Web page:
For brands, succeeding at e-commerce starts with being available in the same digital environments where consumers shop, integrating their offerings with consumers' existing habits. Availability requires a clear understanding of where people buy, why people search, and how people navigate the customer journey.
However, many marketers are flying blind in a digital world where most consumer behaviour happens in “difficult-to-see” places such as competitor sites, marketplaces, and social media networks. What happens on a brand’s site is the tip of the iceberg, and a huge volume of digital transactions take place behind walled gardens. At best, marketers tend to get incomplete data, cobbled together from different sources, with different metrics and in different formats.
So, how can marketers improve their understanding of what happens in environments they don’t fully control?
Steve Kraus, Head of Digital Insights at Jumpshot, a big data and advanced marketing analytics platform powered by a 100-million device proprietary panel, explains how clickstream data can provide comprehensive insights into digital behaviour.
For marketers, it can be surprisingly difficult to get data about a brand’s performance in marketplaces – CPG brands have long complained that retailers give them checks, but not information. Data about the competition’s performance in marketplaces – not to mention their branded sites – is even more difficult to get. Comprehensive sales performance data starts with sales data across all sites, but particularly in a competitive context.
Evolution of US Market Share Among the Top Garbage Bag Players
Jan 2018 – April 2019
Industry focus: garbage bags
For example, Jumpshot data suggest that Glad’s online sales of garbage bags grew 10% in the United States during 2018 – which would seem solid in a mature category. But online sales of garbage bags is not a mature category – it’s growing so rapidly that while Glad’s sales rose 10%, their market share among top brands dropped about twenty percentage points. Meanwhile, new entrant Solimo, an Amazon brand, is now essentially third in share. In context, 10% growth is not cause for celebration – it is an alarm bell.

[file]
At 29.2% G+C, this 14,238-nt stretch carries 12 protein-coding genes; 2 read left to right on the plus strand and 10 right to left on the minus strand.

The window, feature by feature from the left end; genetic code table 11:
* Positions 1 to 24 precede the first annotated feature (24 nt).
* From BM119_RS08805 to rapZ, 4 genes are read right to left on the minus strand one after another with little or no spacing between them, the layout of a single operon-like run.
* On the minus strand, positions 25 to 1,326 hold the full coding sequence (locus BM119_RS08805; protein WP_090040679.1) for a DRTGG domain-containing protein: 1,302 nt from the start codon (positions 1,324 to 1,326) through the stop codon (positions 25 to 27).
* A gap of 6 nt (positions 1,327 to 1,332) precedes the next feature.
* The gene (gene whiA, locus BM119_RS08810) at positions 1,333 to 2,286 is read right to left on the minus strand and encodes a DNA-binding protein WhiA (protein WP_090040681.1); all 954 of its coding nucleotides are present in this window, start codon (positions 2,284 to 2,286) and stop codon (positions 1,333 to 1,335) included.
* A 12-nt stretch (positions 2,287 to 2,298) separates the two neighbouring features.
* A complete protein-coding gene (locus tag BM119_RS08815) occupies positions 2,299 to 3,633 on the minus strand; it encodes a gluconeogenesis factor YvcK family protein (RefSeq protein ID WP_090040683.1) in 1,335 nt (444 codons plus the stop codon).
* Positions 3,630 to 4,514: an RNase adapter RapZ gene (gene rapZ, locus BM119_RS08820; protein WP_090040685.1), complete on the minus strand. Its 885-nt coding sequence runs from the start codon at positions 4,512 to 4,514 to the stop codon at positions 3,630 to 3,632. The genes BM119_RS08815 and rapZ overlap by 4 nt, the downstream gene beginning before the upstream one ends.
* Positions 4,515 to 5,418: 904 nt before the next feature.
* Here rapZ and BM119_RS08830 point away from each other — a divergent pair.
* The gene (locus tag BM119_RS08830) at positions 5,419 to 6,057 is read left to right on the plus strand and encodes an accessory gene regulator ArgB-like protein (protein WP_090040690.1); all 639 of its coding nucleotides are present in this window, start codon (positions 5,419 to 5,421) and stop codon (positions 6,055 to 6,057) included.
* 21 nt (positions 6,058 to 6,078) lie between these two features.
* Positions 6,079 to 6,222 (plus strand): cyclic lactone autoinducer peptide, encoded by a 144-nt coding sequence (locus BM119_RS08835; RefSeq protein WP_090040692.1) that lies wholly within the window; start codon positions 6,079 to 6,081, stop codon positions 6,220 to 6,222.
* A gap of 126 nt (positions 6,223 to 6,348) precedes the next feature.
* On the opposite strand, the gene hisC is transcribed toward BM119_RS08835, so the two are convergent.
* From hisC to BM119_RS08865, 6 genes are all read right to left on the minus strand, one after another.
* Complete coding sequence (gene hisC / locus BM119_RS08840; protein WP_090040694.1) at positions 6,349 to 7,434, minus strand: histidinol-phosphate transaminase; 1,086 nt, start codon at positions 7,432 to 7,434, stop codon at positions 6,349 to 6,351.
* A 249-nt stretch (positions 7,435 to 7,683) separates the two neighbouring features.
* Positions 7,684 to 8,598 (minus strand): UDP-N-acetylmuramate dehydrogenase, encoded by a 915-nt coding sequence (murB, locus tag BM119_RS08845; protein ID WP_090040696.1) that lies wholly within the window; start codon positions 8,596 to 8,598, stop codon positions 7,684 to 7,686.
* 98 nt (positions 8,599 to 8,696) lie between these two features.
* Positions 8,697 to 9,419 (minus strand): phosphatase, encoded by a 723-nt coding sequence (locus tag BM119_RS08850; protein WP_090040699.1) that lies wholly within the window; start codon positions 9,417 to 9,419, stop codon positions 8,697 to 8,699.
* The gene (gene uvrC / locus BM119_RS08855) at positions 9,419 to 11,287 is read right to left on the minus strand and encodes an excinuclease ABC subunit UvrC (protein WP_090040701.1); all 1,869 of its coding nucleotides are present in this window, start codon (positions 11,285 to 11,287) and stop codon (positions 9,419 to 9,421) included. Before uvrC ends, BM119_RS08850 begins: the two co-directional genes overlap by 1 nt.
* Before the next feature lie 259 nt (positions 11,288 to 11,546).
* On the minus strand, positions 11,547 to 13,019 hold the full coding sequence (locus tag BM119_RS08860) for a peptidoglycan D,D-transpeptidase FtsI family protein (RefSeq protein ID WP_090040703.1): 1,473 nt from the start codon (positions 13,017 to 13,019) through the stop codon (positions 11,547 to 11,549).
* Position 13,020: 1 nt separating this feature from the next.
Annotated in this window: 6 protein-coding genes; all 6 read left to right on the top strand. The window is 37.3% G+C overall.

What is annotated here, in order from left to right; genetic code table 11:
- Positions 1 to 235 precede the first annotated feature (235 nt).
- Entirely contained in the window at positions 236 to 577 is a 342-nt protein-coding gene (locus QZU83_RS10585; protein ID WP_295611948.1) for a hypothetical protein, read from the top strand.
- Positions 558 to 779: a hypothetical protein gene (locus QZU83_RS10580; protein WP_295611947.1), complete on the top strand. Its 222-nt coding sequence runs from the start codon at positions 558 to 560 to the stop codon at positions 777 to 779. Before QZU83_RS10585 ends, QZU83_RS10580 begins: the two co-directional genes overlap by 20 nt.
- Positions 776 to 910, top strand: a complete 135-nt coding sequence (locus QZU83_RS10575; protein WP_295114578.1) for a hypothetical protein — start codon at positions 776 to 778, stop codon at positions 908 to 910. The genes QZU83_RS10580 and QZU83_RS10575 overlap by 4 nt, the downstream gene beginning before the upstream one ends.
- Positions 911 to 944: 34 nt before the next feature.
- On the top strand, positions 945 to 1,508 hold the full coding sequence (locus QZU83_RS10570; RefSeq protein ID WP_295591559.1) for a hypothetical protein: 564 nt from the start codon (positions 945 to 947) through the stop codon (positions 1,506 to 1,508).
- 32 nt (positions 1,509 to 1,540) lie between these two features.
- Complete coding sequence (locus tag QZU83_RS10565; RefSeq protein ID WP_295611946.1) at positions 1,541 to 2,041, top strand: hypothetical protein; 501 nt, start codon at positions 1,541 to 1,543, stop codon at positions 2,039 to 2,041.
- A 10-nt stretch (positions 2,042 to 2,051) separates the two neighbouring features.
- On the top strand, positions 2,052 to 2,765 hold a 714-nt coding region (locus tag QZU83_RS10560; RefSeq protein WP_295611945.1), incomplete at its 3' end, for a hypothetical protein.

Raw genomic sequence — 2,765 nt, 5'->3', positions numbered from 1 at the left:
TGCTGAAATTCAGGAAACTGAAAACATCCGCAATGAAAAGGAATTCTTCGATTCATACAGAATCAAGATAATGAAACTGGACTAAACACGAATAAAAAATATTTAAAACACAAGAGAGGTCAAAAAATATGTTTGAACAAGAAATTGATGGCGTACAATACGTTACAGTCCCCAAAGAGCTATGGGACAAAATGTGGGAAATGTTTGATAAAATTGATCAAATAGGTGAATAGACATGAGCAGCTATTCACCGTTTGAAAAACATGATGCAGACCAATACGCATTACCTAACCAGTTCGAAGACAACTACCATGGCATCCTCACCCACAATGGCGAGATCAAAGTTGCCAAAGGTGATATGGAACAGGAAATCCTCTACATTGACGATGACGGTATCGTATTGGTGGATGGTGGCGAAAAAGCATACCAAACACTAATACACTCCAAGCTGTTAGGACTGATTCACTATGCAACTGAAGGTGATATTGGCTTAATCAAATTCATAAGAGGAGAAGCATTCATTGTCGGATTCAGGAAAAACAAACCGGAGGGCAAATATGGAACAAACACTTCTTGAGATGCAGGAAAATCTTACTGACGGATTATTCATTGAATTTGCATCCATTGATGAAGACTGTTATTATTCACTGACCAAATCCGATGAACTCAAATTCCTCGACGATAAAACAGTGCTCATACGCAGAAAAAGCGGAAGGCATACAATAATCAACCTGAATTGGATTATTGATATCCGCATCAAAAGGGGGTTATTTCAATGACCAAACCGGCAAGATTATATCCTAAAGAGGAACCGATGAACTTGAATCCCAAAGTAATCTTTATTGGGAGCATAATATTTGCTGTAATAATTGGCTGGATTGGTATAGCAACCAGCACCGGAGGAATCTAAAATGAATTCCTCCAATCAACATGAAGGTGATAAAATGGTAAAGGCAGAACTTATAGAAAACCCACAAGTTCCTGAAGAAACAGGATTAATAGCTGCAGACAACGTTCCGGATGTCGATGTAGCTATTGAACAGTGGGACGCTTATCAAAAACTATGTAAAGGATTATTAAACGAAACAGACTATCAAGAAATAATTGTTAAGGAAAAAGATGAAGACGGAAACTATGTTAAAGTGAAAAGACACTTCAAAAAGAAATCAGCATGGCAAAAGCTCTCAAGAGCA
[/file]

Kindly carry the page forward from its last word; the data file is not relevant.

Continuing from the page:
Tracking sales volume and share is a good start, but brands must also understand performance (such as conversion rates), broken down across the various possible paths to purchase (e.g., by specific search keywords).
Source: Jumpshot data, April 2019
Product-related search is transitioning from Google to Amazon, particularly for utilitarian offerings. In women’s clothing, for example, the top Amazon search terms are unbranded and distinctly utilitarian (e.g., leggings for women), while the top Google search terms are brand names (e.g., Forever 21). Similarly, for mobile phones, Google gets many branded searches, while Amazon gets a smaller number of lower-funnel, unbranded searches for utilitarian accessories.
US Search Volume Mobile and Desktop
Q3 and Q4 2018
Source: Jumpshot data, April 2019
Search is one element of broader customer journeys that are more fully captured by clickstream data. Looking “upstream” and “downstream” from transactions can help marketers shape journeys effectively and optimise classic elements of the marketing mix such as price, product, place and promotion.
Full journey data also enables other specific applications:
• Publishers and YouTube influencers can better assess their effectiveness by measuring all the downstream transactions after an exposure, regardless of where those transactions occur.
• Affiliate networks and even streaming services can similarly move toward ecosystems where advertising revenue is tied to transactions across platforms rather than views or click-throughs.
• E-commerce leaders can refine their competitive positioning based on lower-funnel shopping behaviour that immediately precedes a purchase. How many brands did a consumer consider? What brands were in the consideration set?
• Channel managers can maximise direct sales while also maximising complementary revenue via marketplaces and answering the most crucial marketing question du jour. How many shoppers leave their site to buy their offering (or a competing one) on Amazon? Consider, for example, Nike. Their recent decision to begin selling directly on Amazon was part of an expanded “Consumer Direct Offense” to sell more directly to consumers, and it has largely been effective. Jumpshot data suggest data Nike sales are split almost 50/50 between marketplace sites and their branded site,[i] while many competing brands see the vast majority of their sales happen in marketplaces. A similar indicator of brand strength: About 15% of Nike.com visitors head over to Amazon, but about 15% of those shopping for Nike on Amazon then visit the branded site.[ii] This “equal cross-visitation” is rare – most brands in the category lose significant volume to Amazon and get little or no traffic back from Amazon. On most consumer journeys, a voyage to Amazon is a one-way trip.
• Strategic marketers can better understand their target consumers with multidimensional personas. For example, knowing that viewers of The Santa Clarita Dietare also highly likely to listen to The Pretty Recklesson Spotify and buy CareVe skin care products on Amazon can help in crafting compelling content and offerings.